Elections normally decide who is to govern. This upcoming election is about the very legitimacy of the system.
At the final presidential debate, Republican candidate Donald Trump made the remarkable statement that he might not accept the outcome of the election. Even putting this rancorous and divisive presidential election aside, trust in the federal government in general has been in decline for decades.
In 1964 over 70 percent of Americans recorded having trust in the institution, according to polls conducted by the Pew Research Center. By November 2015 it had fallen to 19 percent, less than one in five of Americans. A recent Gallup Poll survey reveals only 20 percent trust in the presidency. Low. But not as low as the only six percent who trust Congress.
Trust and confidence in government waxes and wanes; an unpopular war or economic recession deflates the numbers only to be reinflated when the war ends or when the economy picks up. But the ending of the long postwar boom and the declining confidence in economic globalization have raised a structural rather than just a temporal crisis of confidence.
There are a number of potential crises in democratic capitalist societies. As outlined by German sociologist Jurgen Habermas, they are: fiscal crisis when government expenditure is more than revenue; economic crisis when the economy fails to meet popular expectations; or rationality crisis when there is a failure to make the correct decisions.
The U.S. may be in the difficult position of undergoing all of these at the same time.
The economic recovery is slow, fiscal constraints hobble much needed long-term investment in physical and education infrastructure, and Congress either refuses to pass legislation or enacts legislation that benefits special interests rather than addressing the national interest.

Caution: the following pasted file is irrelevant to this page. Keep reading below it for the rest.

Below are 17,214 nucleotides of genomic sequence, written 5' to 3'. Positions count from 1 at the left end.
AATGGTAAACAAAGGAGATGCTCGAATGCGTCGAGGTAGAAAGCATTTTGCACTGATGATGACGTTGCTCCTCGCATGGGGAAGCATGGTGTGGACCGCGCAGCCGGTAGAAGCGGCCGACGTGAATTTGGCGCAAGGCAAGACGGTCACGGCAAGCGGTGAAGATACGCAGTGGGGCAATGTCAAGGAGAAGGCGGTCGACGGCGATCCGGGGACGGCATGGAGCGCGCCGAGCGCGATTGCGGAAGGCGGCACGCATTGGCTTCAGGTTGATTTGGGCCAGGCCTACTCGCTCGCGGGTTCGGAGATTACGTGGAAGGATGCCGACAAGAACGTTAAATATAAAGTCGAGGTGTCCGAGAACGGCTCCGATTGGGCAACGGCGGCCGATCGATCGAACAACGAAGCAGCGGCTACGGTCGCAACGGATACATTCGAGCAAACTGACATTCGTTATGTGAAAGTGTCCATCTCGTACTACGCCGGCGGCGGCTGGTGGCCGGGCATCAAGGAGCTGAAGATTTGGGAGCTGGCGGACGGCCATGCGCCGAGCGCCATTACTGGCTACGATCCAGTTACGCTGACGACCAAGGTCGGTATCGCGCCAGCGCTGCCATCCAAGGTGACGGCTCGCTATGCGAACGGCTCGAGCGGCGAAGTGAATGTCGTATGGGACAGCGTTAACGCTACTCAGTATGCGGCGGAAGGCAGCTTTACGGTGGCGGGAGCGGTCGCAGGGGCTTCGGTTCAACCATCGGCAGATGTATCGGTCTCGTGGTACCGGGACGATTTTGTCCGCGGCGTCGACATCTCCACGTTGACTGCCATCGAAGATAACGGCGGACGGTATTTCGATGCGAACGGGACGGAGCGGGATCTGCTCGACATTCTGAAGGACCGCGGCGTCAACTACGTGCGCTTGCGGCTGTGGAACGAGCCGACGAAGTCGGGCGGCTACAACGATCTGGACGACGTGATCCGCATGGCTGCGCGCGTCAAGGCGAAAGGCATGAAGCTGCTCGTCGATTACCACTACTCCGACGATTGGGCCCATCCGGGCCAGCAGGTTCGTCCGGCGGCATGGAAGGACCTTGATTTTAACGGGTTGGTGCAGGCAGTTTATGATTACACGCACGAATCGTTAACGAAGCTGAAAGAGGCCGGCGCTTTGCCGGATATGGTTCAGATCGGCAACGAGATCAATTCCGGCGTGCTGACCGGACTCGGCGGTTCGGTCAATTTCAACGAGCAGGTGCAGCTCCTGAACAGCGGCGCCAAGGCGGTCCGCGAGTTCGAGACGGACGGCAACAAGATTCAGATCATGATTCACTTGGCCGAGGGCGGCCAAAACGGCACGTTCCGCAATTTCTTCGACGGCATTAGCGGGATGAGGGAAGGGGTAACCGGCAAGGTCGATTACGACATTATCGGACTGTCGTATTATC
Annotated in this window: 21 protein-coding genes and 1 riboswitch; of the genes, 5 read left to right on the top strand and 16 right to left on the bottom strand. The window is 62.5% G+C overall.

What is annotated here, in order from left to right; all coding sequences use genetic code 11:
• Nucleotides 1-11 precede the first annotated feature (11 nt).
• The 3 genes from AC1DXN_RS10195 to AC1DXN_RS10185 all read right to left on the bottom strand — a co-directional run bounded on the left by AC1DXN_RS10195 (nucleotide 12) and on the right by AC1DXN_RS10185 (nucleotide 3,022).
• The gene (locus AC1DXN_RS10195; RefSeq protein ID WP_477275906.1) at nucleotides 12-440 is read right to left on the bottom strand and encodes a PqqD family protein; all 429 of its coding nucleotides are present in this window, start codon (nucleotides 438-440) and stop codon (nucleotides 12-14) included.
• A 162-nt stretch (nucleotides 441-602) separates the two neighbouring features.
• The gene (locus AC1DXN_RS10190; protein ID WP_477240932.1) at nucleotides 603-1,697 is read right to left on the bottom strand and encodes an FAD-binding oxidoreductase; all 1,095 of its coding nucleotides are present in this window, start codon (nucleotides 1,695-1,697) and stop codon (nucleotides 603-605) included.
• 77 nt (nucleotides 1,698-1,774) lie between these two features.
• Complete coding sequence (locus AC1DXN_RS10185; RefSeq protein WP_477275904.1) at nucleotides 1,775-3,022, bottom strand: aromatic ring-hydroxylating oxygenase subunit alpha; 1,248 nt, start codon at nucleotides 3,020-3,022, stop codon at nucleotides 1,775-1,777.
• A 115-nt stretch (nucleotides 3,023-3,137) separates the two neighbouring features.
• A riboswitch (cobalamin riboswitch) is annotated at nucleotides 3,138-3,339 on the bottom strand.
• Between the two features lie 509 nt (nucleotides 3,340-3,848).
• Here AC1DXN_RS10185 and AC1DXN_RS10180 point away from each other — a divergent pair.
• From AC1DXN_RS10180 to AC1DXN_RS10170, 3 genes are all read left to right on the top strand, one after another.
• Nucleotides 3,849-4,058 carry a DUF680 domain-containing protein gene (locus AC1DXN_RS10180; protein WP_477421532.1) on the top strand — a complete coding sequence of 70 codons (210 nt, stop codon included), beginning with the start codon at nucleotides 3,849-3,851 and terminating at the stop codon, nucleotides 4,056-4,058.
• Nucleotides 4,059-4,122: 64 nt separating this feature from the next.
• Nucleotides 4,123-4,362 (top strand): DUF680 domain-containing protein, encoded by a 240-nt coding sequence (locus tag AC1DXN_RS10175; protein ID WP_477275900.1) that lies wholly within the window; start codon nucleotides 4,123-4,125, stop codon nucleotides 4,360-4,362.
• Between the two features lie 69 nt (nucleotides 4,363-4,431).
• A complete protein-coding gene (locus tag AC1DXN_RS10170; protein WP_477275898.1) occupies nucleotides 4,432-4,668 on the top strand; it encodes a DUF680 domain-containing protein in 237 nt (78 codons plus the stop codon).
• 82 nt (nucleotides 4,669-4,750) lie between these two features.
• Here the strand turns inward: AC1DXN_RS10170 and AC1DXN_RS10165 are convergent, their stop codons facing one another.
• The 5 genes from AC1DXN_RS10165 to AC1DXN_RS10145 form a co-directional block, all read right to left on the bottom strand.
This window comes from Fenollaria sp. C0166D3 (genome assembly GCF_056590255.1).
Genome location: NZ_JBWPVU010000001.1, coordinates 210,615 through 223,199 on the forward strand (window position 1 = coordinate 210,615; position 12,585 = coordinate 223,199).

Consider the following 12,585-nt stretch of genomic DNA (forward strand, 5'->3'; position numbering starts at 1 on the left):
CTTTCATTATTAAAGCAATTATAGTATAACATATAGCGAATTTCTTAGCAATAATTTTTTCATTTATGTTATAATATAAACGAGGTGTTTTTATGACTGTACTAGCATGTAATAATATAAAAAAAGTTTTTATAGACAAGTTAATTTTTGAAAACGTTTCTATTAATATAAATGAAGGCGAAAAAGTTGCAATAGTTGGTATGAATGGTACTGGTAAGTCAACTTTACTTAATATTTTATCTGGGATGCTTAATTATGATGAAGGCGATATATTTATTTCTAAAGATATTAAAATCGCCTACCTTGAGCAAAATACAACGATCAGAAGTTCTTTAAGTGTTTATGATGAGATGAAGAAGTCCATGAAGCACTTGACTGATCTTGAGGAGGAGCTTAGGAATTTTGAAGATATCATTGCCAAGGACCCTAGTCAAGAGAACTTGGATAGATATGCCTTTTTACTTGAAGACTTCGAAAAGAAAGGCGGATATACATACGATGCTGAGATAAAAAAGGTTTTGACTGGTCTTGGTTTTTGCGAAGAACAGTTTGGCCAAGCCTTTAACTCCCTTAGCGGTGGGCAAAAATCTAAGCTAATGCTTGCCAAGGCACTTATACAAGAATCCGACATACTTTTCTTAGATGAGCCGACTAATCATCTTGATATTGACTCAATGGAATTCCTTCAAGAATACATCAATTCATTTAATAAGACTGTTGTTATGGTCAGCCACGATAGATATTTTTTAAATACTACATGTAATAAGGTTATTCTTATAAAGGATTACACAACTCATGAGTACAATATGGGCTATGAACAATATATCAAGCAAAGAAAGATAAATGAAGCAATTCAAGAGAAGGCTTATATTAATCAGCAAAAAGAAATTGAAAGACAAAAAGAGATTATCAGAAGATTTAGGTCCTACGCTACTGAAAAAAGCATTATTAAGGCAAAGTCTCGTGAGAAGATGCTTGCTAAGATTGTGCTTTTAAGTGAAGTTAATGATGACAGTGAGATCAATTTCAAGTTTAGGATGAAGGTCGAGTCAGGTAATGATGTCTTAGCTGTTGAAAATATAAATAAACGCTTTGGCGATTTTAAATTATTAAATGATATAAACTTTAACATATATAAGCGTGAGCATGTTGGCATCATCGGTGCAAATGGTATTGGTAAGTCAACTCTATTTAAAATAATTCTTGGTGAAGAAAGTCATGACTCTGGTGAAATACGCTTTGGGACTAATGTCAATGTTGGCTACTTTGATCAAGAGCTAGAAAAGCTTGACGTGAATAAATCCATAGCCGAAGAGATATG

How have all these trends coalesced to undermine popular support for the institution of government and not just the officeholders of government? There are four clear trends at play.
One: A hollowed-out middle
The U.S. blue-collar middle class has been in decline since at least 1975, and this decline has been accelerating since 2000. Many factors are at work, but one of the most visible is deindustrialization.
Manufacturing jobs once provided the platform to the middle class for non-college-educated workers, but those good-paying, secure jobs have declined dramatically. There were more than 18 million manufacturing jobs in the U.S. in 1984. By 2012 it was little over 12 million.
There are many causes for this shrinking workforce, foremost among them technological progress that reduces the need for human labor, declining unionization that reduces labor’s bargaining power and trade policies that have made it easier for foreign manufacturers to import their cheaper goods.
Globalization is the shorthand name given to this constellation of changes that have led to low-wage growth for non-college-educated workers and a decline in industrial cities and regions across the country.